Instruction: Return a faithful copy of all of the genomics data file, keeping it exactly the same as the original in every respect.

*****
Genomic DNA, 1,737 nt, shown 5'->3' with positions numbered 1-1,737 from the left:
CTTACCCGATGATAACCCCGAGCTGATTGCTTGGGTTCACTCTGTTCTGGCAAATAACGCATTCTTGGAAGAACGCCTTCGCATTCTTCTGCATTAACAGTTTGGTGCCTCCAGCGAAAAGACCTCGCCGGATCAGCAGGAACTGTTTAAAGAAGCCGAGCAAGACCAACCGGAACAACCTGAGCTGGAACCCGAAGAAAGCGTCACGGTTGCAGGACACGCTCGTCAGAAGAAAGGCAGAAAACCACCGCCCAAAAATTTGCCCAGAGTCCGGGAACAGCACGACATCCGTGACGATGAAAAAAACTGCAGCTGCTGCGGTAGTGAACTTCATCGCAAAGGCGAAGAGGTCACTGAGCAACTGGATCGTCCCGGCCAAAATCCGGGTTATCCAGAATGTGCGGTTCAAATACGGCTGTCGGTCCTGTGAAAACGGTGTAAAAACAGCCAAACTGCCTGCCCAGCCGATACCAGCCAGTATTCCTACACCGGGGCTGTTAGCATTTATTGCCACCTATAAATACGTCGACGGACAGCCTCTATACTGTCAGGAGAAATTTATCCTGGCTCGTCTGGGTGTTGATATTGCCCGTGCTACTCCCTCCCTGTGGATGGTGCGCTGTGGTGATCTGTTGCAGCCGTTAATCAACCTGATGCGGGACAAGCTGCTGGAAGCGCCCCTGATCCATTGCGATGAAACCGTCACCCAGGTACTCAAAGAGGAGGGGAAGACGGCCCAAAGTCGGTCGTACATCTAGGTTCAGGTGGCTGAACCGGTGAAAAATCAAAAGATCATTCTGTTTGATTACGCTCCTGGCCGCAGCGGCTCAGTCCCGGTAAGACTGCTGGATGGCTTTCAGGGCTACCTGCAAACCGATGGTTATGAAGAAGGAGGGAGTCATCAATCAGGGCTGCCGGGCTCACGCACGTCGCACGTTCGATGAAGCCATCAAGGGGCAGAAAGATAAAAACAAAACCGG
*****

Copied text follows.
Genomic DNA, 1,737 nt, shown 5'->3' with positions numbered 1-1,737 from the left:
CTTACCCGATGATAACCCCGAGCTGATTGCTTGGGTTCACTCTGTTCTGGCAAATAACGCATTCTTGGAAGAACGCCTTCGCATTCTTCTGCATTAACAGTTTGGTGCCTCCAGCGAAAAGACCTCGCCGGATCAGCAGGAACTGTTTAAAGAAGCCGAGCAAGACCAACCGGAACAACCTGAGCTGGAACCCGAAGAAAGCGTCACGGTTGCAGGACACGCTCGTCAGAAGAAAGGCAGAAAACCACCGCCCAAAAATTTGCCCAGAGTCCGGGAACAGCACGACATCCGTGACGATGAAAAAAACTGCAGCTGCTGCGGTAGTGAACTTCATCGCAAAGGCGAAGAGGTCACTGAGCAACTGGATCGTCCCGGCCAAAATCCGGGTTATCCAGAATGTGCGGTTCAAATACGGCTGTCGGTCCTGTGAAAACGGTGTAAAAACAGCCAAACTGCCTGCCCAGCCGATACCAGCCAGTATTCCTACACCGGGGCTGTTAGCATTTATTGCCACCTATAAATACGTCGACGGACAGCCTCTATACTGTCAGGAGAAATTTATCCTGGCTCGTCTGGGTGTTGATATTGCCCGTGCTACTCCCTCCCTGTGGATGGTGCGCTGTGGTGATCTGTTGCAGCCGTTAATCAACCTGATGCGGGACAAGCTGCTGGAAGCGCCCCTGATCCATTGCGATGAAACCGTCACCCAGGTACTCAAAGAGGAGGGGAAGACGGCCCAAAGTCGGTCGTACATCTAGGTTCAGGTGGCTGAACCGGTGAAAAATCAAAAGATCATTCTGTTTGATTACGCTCCTGGCCGCAGCGGCTCAGTCCCGGTAAGACTGCTGGATGGCTTTCAGGGCTACCTGCAAACCGATGGTTATGAAGAAGGAGGGAGTCATCAATCAGGGCTGCCGGGCTCACGCACGTCGCACGTTCGATGAAGCCATCAAGGGGCAGAAAGATAAAAACAAAACCGG